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10th Dec 2022

EU states fall short on asylum targets

  • Avramopoulos: 'This shows that a voluntary scheme is difficult to implement and whenever it was tried before, it has failed' (Photo: European council)

Interior ministers in Brussels on Monday (20 July) fell short of a European Commission-proposed target to relocate 40,000 asylum seekers arriving in Greece and Italy over the next two years.

Instead they agreed to relocate 32,356 with Austria and Hungary refusing to take any asylum-seekers, despite the plan being billed by EU leaders last month as a demonstration of European solidarity.

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The original relocation proposal announced earlier this year by the European commission called for a binding distribution of 40,000 people to alleviate the asylum demand pressure on Greece and Italy, where most migrants first land after crossing the Mediterranean.

“I want to be frank with you. I am disappointed that this did not happen today but it was a very important step forward”, EU migration commissioner Dimitris Avramopoulos said after the meeting.

“This shows that a voluntary scheme is difficult to implement and whenever it was tried before, it has failed.”

The remaining eight thousand will be allocated by the end of the year, he said.

Most will be nationals with a 75-percent or greater asylum recognition rate like Eritreans, Syrians, and Iraqis.

Germany (10,500) and France (6,752) have offered to take the most.

Both the UK and Ireland have opt-in on justice and home affairs policies and don’t have to participate. But Ireland decided to take in 600 people anyway.

Denmark’s opt-out clause on justice issues means it won’t be involved.

Spain offered to take 1,300, a difference of several thousand from the commission’s original proposal. Poland also baulked and agreed to 1,100, fewer than half of what the commission suggested.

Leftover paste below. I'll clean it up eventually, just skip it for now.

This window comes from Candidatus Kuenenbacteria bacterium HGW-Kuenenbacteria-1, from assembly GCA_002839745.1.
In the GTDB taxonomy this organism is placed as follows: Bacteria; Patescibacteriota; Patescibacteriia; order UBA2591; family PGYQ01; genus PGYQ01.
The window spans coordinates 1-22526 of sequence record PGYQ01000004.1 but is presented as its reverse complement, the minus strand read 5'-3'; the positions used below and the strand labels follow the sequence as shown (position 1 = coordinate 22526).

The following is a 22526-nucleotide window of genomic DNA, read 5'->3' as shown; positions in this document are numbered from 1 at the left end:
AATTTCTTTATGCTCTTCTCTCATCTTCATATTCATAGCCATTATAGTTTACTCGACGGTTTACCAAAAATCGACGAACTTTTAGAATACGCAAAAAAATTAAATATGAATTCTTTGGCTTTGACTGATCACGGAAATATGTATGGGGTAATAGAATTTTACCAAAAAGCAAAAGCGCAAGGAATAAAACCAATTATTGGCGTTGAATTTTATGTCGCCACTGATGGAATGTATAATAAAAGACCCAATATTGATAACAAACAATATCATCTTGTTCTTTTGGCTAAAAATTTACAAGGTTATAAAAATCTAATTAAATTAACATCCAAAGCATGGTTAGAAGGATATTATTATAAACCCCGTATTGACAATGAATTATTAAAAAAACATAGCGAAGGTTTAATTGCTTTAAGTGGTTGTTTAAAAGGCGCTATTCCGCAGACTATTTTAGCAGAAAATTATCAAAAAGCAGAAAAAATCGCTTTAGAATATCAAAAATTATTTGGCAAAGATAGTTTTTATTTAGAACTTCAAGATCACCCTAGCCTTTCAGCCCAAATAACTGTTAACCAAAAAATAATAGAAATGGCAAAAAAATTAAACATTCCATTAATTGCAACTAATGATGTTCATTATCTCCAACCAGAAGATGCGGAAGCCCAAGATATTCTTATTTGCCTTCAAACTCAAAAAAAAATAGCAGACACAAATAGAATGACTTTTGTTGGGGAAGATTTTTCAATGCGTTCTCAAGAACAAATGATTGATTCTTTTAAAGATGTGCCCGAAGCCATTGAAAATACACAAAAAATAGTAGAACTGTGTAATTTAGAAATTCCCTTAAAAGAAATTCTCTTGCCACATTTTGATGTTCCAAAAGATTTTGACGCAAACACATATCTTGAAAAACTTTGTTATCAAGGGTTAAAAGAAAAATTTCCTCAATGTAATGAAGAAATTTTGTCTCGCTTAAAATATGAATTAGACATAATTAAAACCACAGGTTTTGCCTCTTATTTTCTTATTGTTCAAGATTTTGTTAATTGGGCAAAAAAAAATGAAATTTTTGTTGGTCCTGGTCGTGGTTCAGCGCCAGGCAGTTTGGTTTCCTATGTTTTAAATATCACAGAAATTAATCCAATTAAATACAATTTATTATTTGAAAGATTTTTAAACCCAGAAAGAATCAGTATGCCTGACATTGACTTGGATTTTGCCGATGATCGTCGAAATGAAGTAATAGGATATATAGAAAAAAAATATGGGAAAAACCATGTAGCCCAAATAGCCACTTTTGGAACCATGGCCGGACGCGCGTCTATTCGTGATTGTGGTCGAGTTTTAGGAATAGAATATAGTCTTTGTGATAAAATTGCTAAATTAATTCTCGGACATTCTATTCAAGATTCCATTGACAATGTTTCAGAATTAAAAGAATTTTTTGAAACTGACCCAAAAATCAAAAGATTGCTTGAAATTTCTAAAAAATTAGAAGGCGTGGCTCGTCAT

“The Spaniards had some difficulties with the figures proposed by the Commission”, said a French diplomat.

A Polish diplomat told this website that Poland is not prepared to take in asylum seekers due to concerns about its troubled neighbour Ukraine.

He said Poles are afraid that around 1.2 million internally displaced Ukrainians will push across the border if a full-blown war breaks out with Russia.

Luxembourg foreign minister Jean Asselborn, for his part, said relocation could start in October, noting that some of the figures proposed “are slightly disappointing”.

Hungary says No to everything

Asselborn noted some are not pulling their weight on resettlement. Resettlement refers to taking in refugees from camps – mainly housing Syrians - in places like Turkey and Lebanon. Turkey is hosting around 1.8 million refugees.

But Hungary said No to refugees as well. Its right wing PM Viktor Orban earlier this year described the commission’s plan as "mad and unfair" and launched anti-immigrant campaigns, in part, to win votes from the far-right Jobbik party at home.

“We have to think about the image that gives to the outside world”, said Asselborn.

Ministers would have missed the 20,000 resettlement target too had non-EU member states not offered to help.

Non-EU member states Norway said it would take in 3,500 refugees, more than any other EU member state.

Iceland, Liechtenstein, and Switzerland also chipped in, pushing the total figure to 22,504.

Greece agreed to resettle around 350 and Italy almost 2,000.

The commission, for its part, will propose a bill before the end of year for a fixed emergency system “to address future emergencies” on asylum demands.

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